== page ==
If you are tired of changing the time on your digital watch every time the time changes between daylight savings and standard time, consider this ingenious solution:
Instead of trying to change the time on your watch, just change watches.
I don't know which time we're on now, standard or daylight savings, and I don't care. Having to change time is a pain in the ass. I've heard various stories for why we do it. It was for the railroads. Whatever that means. It's so factory owners can save money on their light bills. It's so it would always be dark when Herbert Hoover's wife went for her morning bare naked run through the streets of the capital. Richard Nixon started it during that time when he was doing drugs and studying voodoo.
Whatever the reason, I don't, as I say, care. It's an inconvenience I don't need. It always takes me a day to realize the time has changed and meanwhile I'm an hour late or hour early for everything, but mainly I hate it because I have to change the time on my watch.
I wear the $10 digital watches made in China. The Chinese people make wonderful watches. They keep perfect time. Every year the watches are fancier, cheaper, and do more things. They are stop watches and chronographs. They are alarm clocks, even if you have to be wide awake and holding the watch up to your ear to know the alarm is going off. They work underwater and in outer space. They do trigonometry, taxonomy and astrology. They tell you how much wallpaper you need to buy for your bathroom. The newer ones tell you Oprah's weight, both real and advertised. The readout flashes back and forth between the two.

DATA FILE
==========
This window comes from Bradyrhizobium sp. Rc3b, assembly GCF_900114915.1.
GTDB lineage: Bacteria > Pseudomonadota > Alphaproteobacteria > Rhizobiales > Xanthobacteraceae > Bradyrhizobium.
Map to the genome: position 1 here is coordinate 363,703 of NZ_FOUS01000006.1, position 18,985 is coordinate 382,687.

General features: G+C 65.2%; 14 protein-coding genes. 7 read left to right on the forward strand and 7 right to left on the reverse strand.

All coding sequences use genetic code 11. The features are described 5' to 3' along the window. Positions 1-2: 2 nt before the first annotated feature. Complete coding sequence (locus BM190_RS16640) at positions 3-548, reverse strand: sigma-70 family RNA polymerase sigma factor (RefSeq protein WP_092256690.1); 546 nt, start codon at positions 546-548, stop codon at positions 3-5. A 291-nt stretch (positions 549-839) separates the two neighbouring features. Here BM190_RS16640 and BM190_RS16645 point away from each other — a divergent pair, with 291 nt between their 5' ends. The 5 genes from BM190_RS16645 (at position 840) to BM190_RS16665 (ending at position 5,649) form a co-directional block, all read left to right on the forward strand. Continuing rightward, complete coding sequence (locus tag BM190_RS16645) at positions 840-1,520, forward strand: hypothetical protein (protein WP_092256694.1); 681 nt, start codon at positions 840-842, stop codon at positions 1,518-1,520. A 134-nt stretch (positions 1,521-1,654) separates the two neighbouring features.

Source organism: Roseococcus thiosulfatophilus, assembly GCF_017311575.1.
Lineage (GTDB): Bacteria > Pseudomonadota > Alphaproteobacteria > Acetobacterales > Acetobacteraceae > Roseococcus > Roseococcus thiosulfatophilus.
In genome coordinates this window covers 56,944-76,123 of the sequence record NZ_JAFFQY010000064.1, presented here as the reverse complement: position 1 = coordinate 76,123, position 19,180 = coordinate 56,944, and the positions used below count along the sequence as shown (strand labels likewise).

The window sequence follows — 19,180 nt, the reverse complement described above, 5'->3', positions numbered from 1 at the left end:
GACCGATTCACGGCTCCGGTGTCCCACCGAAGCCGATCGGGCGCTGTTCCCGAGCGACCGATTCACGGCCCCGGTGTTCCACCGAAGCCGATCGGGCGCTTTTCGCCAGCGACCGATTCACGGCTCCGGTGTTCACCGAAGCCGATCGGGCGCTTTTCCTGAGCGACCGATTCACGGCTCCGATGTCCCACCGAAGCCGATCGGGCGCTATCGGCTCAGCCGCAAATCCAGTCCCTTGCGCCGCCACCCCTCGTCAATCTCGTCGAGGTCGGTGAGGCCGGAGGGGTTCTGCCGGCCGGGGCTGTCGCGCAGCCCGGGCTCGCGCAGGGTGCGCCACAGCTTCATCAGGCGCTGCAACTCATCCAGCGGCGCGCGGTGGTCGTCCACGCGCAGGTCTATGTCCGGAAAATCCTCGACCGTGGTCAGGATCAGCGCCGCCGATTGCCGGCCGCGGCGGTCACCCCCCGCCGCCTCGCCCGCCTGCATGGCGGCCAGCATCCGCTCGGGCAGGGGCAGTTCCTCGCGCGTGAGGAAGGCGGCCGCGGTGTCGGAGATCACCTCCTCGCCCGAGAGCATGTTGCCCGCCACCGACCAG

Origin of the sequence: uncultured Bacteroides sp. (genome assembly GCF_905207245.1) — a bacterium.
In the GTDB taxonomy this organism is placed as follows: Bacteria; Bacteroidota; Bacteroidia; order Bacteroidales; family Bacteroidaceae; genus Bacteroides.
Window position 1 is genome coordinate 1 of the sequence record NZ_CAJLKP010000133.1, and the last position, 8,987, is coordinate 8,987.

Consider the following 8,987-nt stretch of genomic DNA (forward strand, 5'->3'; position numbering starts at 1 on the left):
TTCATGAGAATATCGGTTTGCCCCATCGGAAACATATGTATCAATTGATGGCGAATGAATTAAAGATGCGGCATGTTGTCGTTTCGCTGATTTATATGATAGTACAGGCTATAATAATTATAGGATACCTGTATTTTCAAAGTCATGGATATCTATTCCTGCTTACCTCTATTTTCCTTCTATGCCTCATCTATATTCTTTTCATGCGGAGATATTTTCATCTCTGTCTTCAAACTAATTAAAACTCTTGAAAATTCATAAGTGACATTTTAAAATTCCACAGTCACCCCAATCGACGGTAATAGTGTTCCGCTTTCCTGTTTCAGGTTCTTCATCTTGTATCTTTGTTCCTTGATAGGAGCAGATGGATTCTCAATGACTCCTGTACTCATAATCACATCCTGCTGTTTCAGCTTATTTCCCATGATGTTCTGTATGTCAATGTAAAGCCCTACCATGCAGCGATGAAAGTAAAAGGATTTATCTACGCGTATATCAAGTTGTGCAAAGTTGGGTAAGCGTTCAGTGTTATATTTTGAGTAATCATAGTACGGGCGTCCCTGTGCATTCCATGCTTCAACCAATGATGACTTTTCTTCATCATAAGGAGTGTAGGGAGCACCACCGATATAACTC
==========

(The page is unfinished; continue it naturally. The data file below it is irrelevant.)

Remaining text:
But for all the Chinese watchmakers' prowess they do not know how to make it easy to set the time on their watches. There is no such thing as one-click time setting. To set or change the time, you have to push a series of different buttons, first to change the hour, then again for the minutes, and again for the seconds, and after I figure out how to set the hour and want to set the minutes, I can't even remember which buttons I just pushed to set the hour, let alone, when it's time to adjust for the change in time, remember which I buttons I just pushed six months ago the last time the time changed.
And so solving this problem was a personal moment of triumph for me, and I say that with the realization that you may be thinking; 'There are poor children in Africa who can only afford one cheap $10 digital watch,' or you may be thinking, 'If coming up with that idea was a personal moment of triumph for him, he has not had very many personal moments of triumph in his life,' which although it may be true, is beside the point, as far as I'm concerned.
Now here's a tangentially related video of the Chambers Brothers doing a strangely truncated version of their song Time Has Come Today on the Ed Sullivan Show in 1969.